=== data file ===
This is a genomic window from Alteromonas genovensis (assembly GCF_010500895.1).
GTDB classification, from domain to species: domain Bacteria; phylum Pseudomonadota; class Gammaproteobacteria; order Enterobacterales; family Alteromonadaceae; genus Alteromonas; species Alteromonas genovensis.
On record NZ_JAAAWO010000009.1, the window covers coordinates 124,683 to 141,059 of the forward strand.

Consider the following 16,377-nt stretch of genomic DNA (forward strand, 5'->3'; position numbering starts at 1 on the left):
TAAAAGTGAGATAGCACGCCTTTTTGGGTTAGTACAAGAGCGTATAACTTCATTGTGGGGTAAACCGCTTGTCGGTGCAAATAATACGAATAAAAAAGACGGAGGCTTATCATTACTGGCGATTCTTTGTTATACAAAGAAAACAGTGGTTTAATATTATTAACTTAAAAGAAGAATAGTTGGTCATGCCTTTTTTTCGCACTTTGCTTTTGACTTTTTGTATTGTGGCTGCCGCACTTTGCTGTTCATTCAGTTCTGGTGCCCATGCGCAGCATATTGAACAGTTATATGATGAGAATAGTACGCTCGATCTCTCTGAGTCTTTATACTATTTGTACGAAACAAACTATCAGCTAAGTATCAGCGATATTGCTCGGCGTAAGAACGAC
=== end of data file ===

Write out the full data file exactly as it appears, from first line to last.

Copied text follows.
This is a genomic window from Alteromonas genovensis (assembly GCF_010500895.1).
GTDB classification, from domain to species: domain Bacteria; phylum Pseudomonadota; class Gammaproteobacteria; order Enterobacterales; family Alteromonadaceae; genus Alteromonas; species Alteromonas genovensis.
On record NZ_JAAAWO010000009.1, the window covers coordinates 124,683 to 141,059 of the forward strand.

Consider the following 16,377-nt stretch of genomic DNA (forward strand, 5'->3'; position numbering starts at 1 on the left):
TAAAAGTGAGATAGCACGCCTTTTTGGGTTAGTACAAGAGCGTATAACTTCATTGTGGGGTAAACCGCTTGTCGGTGCAAATAATACGAATAAAAAAGACGGAGGCTTATCATTACTGGCGATTCTTTGTTATACAAAGAAAACAGTGGTTTAATATTATTAACTTAAAAGAAGAATAGTTGGTCATGCCTTTTTTTCGCACTTTGCTTTTGACTTTTTGTATTGTGGCTGCCGCACTTTGCTGTTCATTCAGTTCTGGTGCCCATGCGCAGCATATTGAACAGTTATATGATGAGAATAGTACGCTCGATCTCTCTGAGTCTTTATACTATTTGTACGAAACAAACTATCAGCTAAGTATCAGCGATATTGCTCGGCGTAAGAACGAC